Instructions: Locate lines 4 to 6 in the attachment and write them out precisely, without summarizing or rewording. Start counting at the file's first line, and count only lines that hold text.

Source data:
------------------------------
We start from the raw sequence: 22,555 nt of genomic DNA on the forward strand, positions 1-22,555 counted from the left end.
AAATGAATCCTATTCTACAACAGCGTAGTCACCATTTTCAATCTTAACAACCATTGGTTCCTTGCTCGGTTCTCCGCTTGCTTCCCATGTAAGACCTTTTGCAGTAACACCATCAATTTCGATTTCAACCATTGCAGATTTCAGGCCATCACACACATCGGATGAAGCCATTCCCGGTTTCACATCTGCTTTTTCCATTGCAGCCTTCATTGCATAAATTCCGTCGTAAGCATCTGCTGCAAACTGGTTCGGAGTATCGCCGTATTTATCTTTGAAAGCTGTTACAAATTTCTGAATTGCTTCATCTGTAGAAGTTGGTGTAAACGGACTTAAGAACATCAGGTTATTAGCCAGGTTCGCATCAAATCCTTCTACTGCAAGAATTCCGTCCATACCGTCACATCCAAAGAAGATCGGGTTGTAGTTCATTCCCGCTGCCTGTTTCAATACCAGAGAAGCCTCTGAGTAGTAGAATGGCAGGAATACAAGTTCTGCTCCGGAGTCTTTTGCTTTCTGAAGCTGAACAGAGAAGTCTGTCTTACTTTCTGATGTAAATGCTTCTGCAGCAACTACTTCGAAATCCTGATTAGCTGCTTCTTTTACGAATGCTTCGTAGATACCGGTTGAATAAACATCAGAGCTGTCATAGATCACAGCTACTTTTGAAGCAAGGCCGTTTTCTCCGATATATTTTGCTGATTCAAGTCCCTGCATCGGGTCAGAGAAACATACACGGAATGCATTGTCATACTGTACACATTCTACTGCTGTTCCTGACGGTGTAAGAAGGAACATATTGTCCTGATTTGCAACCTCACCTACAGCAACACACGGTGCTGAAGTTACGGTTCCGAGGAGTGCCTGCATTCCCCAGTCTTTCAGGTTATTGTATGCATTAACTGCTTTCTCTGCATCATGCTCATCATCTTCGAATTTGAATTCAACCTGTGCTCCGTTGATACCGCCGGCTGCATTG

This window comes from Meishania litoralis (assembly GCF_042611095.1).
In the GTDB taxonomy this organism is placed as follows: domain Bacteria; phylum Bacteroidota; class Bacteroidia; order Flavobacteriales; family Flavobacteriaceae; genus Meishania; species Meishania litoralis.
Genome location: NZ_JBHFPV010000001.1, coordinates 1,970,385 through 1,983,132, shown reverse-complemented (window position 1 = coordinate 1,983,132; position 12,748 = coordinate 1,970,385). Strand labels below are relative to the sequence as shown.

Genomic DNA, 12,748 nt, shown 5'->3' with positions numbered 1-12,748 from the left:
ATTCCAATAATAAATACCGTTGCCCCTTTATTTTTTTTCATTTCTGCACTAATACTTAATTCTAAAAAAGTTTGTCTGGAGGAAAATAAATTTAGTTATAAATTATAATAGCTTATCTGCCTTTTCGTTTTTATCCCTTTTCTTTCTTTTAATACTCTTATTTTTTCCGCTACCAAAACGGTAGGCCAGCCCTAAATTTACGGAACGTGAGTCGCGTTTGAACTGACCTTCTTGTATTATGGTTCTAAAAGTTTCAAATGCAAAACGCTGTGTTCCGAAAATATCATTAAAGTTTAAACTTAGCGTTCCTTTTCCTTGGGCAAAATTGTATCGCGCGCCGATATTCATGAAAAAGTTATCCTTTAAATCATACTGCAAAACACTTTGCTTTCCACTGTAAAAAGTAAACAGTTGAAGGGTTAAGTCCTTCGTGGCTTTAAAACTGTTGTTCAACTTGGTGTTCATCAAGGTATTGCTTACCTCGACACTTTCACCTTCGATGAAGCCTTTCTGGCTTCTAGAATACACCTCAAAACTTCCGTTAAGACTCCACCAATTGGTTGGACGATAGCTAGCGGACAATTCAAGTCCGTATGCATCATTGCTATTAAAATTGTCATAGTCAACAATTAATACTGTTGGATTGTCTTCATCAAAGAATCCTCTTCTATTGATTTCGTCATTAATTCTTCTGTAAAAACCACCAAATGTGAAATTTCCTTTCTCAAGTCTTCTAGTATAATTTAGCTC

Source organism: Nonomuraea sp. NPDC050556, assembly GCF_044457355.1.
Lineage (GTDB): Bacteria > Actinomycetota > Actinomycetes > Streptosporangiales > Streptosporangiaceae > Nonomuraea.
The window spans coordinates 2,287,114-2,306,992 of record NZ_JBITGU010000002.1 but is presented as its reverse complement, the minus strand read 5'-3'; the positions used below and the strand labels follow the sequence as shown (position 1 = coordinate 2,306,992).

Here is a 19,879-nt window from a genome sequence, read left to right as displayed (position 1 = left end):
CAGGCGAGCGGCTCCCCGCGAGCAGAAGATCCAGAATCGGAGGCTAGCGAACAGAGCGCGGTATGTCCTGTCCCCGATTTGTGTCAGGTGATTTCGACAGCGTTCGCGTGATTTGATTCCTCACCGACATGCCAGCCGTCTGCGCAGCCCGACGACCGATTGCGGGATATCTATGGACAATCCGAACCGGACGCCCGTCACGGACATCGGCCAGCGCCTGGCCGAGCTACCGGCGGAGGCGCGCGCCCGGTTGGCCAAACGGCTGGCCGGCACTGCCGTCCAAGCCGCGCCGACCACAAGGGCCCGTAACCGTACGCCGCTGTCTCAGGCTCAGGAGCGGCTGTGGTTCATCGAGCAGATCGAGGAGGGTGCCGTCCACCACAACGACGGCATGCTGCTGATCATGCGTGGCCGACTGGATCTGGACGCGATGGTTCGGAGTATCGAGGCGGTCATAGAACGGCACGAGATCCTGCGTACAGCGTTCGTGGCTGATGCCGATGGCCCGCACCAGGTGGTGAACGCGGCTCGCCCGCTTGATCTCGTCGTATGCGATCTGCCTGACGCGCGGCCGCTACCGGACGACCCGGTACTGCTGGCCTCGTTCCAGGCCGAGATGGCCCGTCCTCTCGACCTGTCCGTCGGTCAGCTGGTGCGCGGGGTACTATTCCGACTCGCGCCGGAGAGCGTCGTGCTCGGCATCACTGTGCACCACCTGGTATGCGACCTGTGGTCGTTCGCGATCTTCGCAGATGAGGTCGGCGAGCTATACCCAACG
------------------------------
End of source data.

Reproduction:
In the GTDB taxonomy this organism is placed as follows: domain Bacteria; phylum Bacteroidota; class Bacteroidia; order Flavobacteriales; family Flavobacteriaceae; genus Meishania; species Meishania litoralis.
Genome location: NZ_JBHFPV010000001.1, coordinates 1,970,385 through 1,983,132, shown reverse-complemented (window position 1 = coordinate 1,983,132; position 12,748 = coordinate 1,970,385). Strand labels below are relative to the sequence as shown.

Genomic DNA, 12,748 nt, shown 5'->3' with positions numbered 1-12,748 from the left: